MIAMI — Tropical Storm Eta made landfall on the west coast of Central Florida early Thursday morning, producing dangerous storm surge, heavy rain and gusty winds in the region and leaving tens of thousands without power.
It was the second time Eta had come ashore in the state this week. It hit the central part of the Florida Keys late Sunday, and made landfall again at about 4 a.m. Thursday near Cedar Key, roughly 130 miles north of Tampa.
The center of Eta was about 80 miles northwest of Tampa and had maximum sustained winds of 50 miles per hour, the National Hurricane Center said. The storm was expected to weaken after landfall as it moves across Florida. .
A storm surge warning was in effect for Middle of Longboat Key to Suwannee River Fla., including Tampa Bay, the center said.
By early Thursday morning, more than 30,000 customers were without electrical power from Tampa to Gainesville, according to Duke Energy.
Spectrum Bay News 9, a local news station, reported felled trees across the area. In Tampa, Bayshore Boulevard was shut down because of flooding, and one video from the location appeared to show at least one car partially submerged. Further east in downtown Gulfport, the tide had forced at least one boat to crash into the seawall, video showed.
Nick Merianos, a meteorologist with Spectrum Bay News 9, reported that emergency crews were called to remove residents from mobile homes because of high water.
The storm’s latest destruction came days after Eta soaked the central part of the Florida Keys and its strongest winds battered the Upper Keys and Miami-Dade and Broward Counties over the weekend.
On Wednesday, Gov. Ron DeSantis of Florida urged Florida residents to prepare for the storm and said that the Federal Emergency Management Agency had granted his request for “a pre-landfall emergency declaration” to help mobilize federal aid to the affected parts of the state.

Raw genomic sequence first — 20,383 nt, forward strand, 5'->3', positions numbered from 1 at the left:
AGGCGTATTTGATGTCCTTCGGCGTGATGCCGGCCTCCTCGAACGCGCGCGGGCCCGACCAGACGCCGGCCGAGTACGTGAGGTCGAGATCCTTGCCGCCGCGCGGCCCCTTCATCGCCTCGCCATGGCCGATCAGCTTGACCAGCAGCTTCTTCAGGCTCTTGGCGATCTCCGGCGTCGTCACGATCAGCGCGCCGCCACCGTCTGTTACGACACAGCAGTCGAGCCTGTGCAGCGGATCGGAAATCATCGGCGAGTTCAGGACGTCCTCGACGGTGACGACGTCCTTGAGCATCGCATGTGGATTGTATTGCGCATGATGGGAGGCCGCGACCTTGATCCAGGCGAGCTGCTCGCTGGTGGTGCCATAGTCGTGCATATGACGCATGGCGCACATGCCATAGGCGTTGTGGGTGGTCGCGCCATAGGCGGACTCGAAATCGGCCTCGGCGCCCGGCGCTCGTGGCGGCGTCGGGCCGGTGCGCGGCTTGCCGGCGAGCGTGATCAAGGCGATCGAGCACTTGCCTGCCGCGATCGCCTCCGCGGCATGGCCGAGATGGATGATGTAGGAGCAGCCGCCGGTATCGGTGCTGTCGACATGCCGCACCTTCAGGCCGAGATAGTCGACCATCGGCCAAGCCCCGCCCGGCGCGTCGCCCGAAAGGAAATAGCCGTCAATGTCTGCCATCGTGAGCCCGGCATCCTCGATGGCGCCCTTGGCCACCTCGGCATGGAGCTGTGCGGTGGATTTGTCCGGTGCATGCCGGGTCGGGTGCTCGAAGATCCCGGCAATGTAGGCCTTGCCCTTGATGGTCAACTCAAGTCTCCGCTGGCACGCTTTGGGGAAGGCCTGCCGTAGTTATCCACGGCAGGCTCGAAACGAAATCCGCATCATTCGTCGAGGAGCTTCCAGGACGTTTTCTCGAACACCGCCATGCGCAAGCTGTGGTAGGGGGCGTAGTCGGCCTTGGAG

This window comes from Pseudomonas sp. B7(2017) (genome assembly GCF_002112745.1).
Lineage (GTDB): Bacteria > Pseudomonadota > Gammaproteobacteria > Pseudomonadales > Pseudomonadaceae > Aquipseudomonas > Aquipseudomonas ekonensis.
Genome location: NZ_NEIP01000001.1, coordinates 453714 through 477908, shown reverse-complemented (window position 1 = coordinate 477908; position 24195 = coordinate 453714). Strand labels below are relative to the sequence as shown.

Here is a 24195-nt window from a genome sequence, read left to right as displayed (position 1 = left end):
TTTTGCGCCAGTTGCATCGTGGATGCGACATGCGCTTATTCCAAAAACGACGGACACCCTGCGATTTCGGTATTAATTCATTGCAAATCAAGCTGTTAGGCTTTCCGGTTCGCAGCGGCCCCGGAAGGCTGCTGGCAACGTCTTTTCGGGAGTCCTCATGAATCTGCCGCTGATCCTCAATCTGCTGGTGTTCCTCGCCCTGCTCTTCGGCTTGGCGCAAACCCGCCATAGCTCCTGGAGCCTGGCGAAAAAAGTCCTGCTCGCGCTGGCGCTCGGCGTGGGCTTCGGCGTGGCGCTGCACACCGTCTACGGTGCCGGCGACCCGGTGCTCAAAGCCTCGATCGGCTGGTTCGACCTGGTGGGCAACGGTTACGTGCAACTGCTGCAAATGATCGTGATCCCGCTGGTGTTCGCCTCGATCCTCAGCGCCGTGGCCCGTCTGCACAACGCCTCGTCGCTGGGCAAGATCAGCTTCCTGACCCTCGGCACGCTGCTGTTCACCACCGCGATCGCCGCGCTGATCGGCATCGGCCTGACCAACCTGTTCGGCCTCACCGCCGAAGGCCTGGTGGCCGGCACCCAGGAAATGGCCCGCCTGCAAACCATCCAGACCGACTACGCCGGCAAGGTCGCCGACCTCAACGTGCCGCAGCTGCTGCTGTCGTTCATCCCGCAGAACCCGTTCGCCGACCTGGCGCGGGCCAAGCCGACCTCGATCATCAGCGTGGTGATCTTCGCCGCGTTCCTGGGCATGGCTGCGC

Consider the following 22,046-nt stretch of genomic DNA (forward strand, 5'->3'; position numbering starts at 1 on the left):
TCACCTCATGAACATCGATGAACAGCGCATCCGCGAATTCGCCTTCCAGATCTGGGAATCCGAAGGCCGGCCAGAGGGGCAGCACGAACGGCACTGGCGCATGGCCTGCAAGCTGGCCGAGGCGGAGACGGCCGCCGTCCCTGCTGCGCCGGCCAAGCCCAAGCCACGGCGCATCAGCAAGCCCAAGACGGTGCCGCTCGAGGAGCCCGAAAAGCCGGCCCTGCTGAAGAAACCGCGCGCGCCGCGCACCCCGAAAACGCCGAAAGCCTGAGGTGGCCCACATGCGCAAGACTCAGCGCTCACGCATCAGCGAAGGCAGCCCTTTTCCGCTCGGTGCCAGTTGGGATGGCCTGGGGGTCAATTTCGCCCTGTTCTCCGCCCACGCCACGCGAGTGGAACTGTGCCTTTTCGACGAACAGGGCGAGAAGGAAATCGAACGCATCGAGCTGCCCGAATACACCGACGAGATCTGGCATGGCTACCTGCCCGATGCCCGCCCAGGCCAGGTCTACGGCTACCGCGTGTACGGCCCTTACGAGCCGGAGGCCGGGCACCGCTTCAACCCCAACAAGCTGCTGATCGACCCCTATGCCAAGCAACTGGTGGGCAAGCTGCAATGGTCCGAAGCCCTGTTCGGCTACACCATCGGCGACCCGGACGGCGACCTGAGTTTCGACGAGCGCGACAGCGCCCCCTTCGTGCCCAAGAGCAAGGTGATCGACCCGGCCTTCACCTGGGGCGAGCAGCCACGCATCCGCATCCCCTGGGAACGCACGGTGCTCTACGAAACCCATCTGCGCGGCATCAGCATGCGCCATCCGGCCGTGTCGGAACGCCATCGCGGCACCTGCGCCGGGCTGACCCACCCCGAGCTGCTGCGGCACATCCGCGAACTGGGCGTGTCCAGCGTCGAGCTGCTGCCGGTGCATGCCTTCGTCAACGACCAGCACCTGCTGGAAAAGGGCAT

“It’s really been a crazy storm to watch,” Mr. DeSantis said.
Earlier on Wednesday the storm had briefly regained hurricane strength but weakened again to a tropical storm.
Mayor Jane Castor of Tampa said Wednesday that the city was expecting a tidal surge of up to four feet. She urged people to remain at home but said five shelters had been opened. She warned that “the weather can change in an instant” and asked residents to stay vigilant.
“This storm has been less predictable than most storms,” she said. “This one has changed its trajectory more than once — and it may do it again — so we want to ensure everyone is safe.”
Eta is the 28th named storm and the 12th hurricane of an unusually busy Atlantic hurricane season, which runs from June 1 to Nov. 30. The storm’s formation tied a record set in 2005 when Hurricanes Katrina, Rita and Wilma devastated parts of the Gulf Coast.
Eta first became a tropical storm on Oct. 31, according to the hurricane center. It grew into a category 4 hurricane and thrashed Nicaragua on Nov. 4, killing at least three. By Nov. 9 the storm then traveled to South Florida where it caused intense flooding and produced more than 13 inches of rainfall.
Eta has now produced nine named storm days, according to Philip Klotzbach, a meteorologist at Colorado State University. Only two Atlantic named storms forming in November in the satellite era had generated more named storm days: Epsilon in 2005 with 9.25 days and Gordon in 1994 with 9.5 days, he said.
Mayor Lenny Curry of Jacksonville, in Florida’s northeast corner, said the storm was expected to bring heavy rain, strong winds and some flooding to the city on Thursday. He urged residents to stay out of the water, warning that the surf and rip currents could be dangerous. The city did not anticipate evacuations and planned to keep municipal offices open.
“I know this has been a rough year,” Mr. Curry said at a news conference. “2020 has been something else for our country, the world and our community, and experiencing a tropical storm after the end of hurricane season just adds to it.”
Azi Paybarah and Michael Levenson contributed reporting.